• Establish a risk assessment, to assess risks with your clients and your business as a whole
  • Perform customer and client due diligence
  • Develop a system to track, review, and report transactions–in alignment with the specific reporting requirements for that sector or product.

Important amendments to the PCMLTFA:

To facilitate client identification, financial entity and securities dealer REs are now permitted to rely upon verification information gathered by other Canadian reporting entities and trustworthy foreign entities (with reasonable efforts to assess the credibility of the source).

All REs now have requirements to identify PEP and Heads of International Organizations (HIO). In addition to the existing PEP definition, the new amendments explicitly require PEP determinations for individuals who:
  • Make a payment of $100,000 or more to a prepaid payment product,
  • Request a transfer of $100,000 or more in virtual currency, or
  • Receive $100,000 or more in virtual currency.

REs are now required to continuously assess the accuracy of new information regarding beneficial ownership. Businesses are required to keep records, take reasonable measures to confirm the accuracy of any new information obtained, and maintain up-to-date information on an ongoing basis. REs are also required to obtain “most recent” proof of corporate existence.

Businesses that send or receive EFTs, or are intermediaries in a transaction, will be required to keep records of information about the transaction, including beneficiary information for outgoing EFTs.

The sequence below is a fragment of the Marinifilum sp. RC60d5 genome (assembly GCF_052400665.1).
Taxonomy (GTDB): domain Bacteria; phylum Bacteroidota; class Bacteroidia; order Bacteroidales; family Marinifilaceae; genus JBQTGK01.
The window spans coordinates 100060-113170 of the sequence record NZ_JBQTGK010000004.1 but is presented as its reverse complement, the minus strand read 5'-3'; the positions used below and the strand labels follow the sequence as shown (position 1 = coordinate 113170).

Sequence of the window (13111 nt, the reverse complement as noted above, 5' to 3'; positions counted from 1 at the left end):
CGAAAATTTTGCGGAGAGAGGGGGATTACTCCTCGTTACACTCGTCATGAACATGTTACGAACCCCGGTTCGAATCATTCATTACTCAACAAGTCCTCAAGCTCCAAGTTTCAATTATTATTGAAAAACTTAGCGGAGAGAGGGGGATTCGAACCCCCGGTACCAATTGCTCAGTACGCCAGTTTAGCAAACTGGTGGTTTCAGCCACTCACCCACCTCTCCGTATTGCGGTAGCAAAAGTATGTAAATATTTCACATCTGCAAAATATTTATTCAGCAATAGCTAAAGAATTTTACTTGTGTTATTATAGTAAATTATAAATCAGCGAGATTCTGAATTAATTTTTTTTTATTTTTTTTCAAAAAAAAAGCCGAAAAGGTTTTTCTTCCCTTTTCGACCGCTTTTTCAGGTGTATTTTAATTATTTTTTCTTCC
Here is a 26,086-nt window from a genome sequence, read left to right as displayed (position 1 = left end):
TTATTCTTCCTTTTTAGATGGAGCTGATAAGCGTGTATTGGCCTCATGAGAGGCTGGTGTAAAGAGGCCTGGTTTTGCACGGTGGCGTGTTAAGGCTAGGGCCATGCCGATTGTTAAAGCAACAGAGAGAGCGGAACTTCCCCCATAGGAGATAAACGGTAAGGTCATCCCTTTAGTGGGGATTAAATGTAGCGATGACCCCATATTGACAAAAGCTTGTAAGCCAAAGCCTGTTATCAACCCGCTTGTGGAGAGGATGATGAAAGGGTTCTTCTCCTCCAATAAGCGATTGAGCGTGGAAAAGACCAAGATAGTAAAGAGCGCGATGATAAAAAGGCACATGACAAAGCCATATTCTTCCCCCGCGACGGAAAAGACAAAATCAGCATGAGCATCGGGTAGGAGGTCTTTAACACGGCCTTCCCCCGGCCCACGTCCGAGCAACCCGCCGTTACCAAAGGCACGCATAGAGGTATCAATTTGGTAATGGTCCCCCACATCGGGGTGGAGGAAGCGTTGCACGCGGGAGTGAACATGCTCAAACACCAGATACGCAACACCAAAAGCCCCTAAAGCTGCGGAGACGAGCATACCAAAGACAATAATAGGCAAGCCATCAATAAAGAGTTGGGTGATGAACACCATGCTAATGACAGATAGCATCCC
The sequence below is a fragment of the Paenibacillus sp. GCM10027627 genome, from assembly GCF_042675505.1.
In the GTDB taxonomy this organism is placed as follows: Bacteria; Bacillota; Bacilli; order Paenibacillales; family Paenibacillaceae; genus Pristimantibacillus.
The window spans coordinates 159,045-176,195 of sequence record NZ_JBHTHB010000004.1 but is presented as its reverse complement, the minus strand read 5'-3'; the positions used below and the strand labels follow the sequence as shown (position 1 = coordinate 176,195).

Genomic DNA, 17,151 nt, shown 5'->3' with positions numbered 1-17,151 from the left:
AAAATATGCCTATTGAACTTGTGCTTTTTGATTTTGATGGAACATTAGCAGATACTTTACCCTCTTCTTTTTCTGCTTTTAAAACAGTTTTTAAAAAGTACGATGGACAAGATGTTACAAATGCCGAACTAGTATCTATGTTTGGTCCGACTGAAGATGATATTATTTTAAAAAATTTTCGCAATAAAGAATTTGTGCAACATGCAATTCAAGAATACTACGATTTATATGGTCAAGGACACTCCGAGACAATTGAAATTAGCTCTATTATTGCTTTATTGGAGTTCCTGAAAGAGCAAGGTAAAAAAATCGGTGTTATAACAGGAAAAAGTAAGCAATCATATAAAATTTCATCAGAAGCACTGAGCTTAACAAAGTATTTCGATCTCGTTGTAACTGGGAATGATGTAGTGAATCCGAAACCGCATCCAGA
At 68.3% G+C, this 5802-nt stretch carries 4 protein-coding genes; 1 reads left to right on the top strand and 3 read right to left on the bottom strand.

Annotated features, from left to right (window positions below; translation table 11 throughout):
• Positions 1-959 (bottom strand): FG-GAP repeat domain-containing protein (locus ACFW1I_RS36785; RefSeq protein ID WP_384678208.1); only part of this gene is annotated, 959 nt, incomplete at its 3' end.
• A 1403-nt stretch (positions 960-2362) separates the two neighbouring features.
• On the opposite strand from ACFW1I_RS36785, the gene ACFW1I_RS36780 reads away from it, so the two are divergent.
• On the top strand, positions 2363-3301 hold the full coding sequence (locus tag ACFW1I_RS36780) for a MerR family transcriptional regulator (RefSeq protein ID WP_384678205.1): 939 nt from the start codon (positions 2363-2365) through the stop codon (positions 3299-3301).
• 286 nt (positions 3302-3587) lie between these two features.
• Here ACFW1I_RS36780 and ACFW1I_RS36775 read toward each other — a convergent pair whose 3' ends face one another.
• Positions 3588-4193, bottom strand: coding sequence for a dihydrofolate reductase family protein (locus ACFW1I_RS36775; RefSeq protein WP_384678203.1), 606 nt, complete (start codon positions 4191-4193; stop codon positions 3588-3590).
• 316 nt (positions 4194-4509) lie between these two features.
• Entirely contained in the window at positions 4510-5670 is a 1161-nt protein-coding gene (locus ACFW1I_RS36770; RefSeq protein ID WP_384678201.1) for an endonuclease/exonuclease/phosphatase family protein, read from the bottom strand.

All REs are required to keep records and file reports for amounts received of $10,000 or more in virtual currency in a single transaction or across multiple transactions within a span of 24-hours. Information such as the identity of the party, date, amount, type of VC, and exchange rate, is required for reporting purposes. In addition, REs must also take reasonable measures to determine whether the transaction was made on behalf of a third party and, if so, the identity of the third party.

Confirms that multiple transactions, totalling $10,000 or more, by an individual within a 24-hour period are considered a single transaction for reporting purposes.

How BDO can help

BDO can help your organization navigate complex regulatory requirements and avoid being an unwitting participant in money laundering schemes. BDO provides tailored AML solutions that suit your unique requirements, including:

Design and implementation of AML compliance programs and policies

  • AML risk assessments
  • Pre-inspection (readiness) reviews
  • Independent AML program testing
  • AML training & workshops
  • AML advisory
    • AML systems vendor selection assistance
    • AML program remediation
    • AML compliance reviews pursuant to M&A transactions
    • On-call AML advisory
  • Independent investigations
  • Litigation support (expert witness)